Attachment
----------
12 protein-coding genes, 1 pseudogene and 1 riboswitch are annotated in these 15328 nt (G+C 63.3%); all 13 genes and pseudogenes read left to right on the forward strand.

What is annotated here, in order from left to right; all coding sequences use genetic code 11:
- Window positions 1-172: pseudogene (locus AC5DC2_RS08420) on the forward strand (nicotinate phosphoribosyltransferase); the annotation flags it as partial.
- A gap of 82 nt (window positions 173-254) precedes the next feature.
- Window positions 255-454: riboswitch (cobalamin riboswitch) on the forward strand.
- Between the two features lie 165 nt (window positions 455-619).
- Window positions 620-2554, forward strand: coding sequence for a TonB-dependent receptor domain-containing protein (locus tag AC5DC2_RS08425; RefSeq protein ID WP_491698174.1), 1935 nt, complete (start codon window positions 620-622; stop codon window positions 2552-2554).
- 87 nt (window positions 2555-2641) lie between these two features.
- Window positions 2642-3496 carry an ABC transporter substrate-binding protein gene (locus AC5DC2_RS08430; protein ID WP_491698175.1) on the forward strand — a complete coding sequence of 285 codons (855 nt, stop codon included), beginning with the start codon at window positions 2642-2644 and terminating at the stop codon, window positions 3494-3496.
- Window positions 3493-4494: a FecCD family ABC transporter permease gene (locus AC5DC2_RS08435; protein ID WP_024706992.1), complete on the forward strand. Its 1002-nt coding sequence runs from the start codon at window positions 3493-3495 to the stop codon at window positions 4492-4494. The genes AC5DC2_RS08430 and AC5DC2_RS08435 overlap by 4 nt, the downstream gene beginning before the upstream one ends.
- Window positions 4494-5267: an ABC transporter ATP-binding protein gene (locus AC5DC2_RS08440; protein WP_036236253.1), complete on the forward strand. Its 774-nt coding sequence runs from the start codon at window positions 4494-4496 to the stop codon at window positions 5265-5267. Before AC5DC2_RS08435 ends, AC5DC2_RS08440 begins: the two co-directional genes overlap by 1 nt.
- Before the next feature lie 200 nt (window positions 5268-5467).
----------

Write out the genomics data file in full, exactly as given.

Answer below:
12 protein-coding genes, 1 pseudogene and 1 riboswitch are annotated in these 15328 nt (G+C 63.3%); all 13 genes and pseudogenes read left to right on the forward strand.

What is annotated here, in order from left to right; all coding sequences use genetic code 11:
- Window positions 1-172: pseudogene (locus AC5DC2_RS08420) on the forward strand (nicotinate phosphoribosyltransferase); the annotation flags it as partial.
- A gap of 82 nt (window positions 173-254) precedes the next feature.
- Window positions 255-454: riboswitch (cobalamin riboswitch) on the forward strand.
- Between the two features lie 165 nt (window positions 455-619).
- Window positions 620-2554, forward strand: coding sequence for a TonB-dependent receptor domain-containing protein (locus tag AC5DC2_RS08425; RefSeq protein ID WP_491698174.1), 1935 nt, complete (start codon window positions 620-622; stop codon window positions 2552-2554).
- 87 nt (window positions 2555-2641) lie between these two features.
- Window positions 2642-3496 carry an ABC transporter substrate-binding protein gene (locus AC5DC2_RS08430; protein ID WP_491698175.1) on the forward strand — a complete coding sequence of 285 codons (855 nt, stop codon included), beginning with the start codon at window positions 2642-2644 and terminating at the stop codon, window positions 3494-3496.
- Window positions 3493-4494: a FecCD family ABC transporter permease gene (locus AC5DC2_RS08435; protein ID WP_024706992.1), complete on the forward strand. Its 1002-nt coding sequence runs from the start codon at window positions 3493-3495 to the stop codon at window positions 4492-4494. The genes AC5DC2_RS08430 and AC5DC2_RS08435 overlap by 4 nt, the downstream gene beginning before the upstream one ends.
- Window positions 4494-5267: an ABC transporter ATP-binding protein gene (locus AC5DC2_RS08440; protein WP_036236253.1), complete on the forward strand. Its 774-nt coding sequence runs from the start codon at window positions 4494-4496 to the stop codon at window positions 5265-5267. Before AC5DC2_RS08435 ends, AC5DC2_RS08440 begins: the two co-directional genes overlap by 1 nt.
- Before the next feature lie 200 nt (window positions 5268-5467).